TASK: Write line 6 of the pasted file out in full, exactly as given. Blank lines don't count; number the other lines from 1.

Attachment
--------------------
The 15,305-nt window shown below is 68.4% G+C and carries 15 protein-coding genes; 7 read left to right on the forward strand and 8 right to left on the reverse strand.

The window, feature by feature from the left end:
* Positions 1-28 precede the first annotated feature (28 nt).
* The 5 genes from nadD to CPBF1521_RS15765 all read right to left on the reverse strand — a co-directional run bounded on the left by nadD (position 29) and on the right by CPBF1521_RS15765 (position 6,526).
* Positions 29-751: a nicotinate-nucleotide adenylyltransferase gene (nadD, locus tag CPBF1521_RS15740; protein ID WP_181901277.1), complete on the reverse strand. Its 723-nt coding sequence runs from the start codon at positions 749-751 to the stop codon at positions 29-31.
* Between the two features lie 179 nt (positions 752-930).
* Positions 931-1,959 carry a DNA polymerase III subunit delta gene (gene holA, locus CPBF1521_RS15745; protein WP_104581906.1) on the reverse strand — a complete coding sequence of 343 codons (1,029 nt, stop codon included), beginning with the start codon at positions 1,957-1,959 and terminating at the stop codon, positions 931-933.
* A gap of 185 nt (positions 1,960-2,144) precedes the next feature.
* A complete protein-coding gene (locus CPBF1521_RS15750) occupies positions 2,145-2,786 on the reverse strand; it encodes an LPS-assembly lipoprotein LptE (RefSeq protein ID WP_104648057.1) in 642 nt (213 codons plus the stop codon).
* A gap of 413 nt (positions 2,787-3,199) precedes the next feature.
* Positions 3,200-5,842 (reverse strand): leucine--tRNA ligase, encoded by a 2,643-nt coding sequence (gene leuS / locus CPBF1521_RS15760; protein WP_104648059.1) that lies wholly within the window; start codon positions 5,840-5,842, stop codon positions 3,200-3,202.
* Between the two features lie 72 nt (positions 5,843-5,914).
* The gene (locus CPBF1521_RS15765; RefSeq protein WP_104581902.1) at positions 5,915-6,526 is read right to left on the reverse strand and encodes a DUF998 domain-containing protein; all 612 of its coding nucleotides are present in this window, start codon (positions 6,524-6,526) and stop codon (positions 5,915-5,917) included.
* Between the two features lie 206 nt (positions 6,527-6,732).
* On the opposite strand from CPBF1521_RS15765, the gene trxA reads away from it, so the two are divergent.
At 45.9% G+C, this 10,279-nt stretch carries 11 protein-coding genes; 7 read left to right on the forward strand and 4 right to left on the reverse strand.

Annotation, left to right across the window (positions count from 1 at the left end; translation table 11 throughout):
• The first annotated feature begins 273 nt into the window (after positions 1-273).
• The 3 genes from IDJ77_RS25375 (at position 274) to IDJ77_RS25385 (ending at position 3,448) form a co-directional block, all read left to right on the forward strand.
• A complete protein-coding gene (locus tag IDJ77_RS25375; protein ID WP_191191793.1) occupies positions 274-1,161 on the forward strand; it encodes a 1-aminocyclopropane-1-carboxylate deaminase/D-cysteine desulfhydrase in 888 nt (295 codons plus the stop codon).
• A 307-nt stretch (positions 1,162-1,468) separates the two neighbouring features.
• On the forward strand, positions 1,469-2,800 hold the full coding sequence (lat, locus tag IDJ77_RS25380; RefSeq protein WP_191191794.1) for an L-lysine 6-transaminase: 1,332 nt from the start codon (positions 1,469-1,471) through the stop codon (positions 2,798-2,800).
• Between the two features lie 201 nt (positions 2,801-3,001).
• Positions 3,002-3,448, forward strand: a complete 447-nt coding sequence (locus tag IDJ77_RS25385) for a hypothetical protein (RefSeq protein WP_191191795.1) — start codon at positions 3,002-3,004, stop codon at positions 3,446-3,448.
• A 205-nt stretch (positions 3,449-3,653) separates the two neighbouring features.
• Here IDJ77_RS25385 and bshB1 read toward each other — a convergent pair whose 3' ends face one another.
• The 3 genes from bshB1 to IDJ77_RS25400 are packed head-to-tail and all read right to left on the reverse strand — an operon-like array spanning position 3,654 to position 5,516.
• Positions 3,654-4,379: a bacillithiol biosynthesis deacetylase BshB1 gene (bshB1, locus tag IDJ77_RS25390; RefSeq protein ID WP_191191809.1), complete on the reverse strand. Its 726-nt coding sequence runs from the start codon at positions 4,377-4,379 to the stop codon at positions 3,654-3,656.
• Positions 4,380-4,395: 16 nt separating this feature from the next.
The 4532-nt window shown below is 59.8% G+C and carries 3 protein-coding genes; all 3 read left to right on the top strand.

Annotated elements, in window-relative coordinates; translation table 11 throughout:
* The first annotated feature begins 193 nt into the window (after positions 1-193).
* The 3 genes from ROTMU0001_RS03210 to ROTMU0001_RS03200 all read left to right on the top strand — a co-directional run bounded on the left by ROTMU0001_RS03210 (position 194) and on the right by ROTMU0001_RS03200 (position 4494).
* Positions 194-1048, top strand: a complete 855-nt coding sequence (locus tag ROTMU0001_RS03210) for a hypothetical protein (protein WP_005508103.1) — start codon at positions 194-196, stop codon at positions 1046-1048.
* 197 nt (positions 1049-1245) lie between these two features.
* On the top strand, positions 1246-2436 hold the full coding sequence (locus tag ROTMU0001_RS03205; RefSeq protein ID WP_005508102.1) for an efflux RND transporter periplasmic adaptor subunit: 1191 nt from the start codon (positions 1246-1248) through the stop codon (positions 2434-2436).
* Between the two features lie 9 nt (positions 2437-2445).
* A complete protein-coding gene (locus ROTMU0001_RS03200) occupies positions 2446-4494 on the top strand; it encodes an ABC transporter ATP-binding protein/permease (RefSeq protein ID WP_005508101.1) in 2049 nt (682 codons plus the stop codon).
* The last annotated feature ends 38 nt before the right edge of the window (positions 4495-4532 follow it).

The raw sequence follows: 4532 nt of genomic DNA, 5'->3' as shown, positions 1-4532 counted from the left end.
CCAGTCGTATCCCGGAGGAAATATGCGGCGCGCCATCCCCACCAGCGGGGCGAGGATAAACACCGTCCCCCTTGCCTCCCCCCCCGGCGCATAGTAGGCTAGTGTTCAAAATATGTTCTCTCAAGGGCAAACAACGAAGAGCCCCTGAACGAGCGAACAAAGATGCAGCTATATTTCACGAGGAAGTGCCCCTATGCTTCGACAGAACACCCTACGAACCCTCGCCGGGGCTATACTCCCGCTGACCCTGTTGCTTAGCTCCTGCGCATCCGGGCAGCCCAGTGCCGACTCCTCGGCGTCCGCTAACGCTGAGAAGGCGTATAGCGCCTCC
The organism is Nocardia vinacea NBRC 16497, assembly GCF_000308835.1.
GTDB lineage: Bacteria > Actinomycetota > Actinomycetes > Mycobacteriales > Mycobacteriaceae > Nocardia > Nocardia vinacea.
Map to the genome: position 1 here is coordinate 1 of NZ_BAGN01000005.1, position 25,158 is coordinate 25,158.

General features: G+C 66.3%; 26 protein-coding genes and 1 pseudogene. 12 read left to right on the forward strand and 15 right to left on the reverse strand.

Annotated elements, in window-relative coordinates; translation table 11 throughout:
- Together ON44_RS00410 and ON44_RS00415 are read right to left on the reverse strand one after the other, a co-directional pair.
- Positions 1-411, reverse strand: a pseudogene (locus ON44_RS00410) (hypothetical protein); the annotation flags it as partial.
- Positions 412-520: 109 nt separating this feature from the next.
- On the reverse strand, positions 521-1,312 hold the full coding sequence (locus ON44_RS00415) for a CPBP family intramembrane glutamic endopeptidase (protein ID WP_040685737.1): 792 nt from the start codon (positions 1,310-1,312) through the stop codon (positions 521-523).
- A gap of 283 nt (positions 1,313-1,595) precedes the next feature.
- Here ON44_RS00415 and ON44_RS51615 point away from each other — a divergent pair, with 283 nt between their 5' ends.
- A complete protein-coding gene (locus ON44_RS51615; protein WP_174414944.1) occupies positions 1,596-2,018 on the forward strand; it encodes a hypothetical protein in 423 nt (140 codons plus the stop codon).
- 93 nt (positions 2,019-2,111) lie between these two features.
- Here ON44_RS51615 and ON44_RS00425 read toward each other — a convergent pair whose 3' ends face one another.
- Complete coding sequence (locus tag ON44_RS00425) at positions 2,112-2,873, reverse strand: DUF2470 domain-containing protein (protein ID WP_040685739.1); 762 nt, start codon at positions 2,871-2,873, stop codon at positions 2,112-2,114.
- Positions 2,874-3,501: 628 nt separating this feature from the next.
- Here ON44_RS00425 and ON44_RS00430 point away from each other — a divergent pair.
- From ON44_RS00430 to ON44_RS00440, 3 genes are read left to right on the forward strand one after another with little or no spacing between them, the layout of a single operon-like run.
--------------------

* Between the two features lie 179 nt (positions 752-930).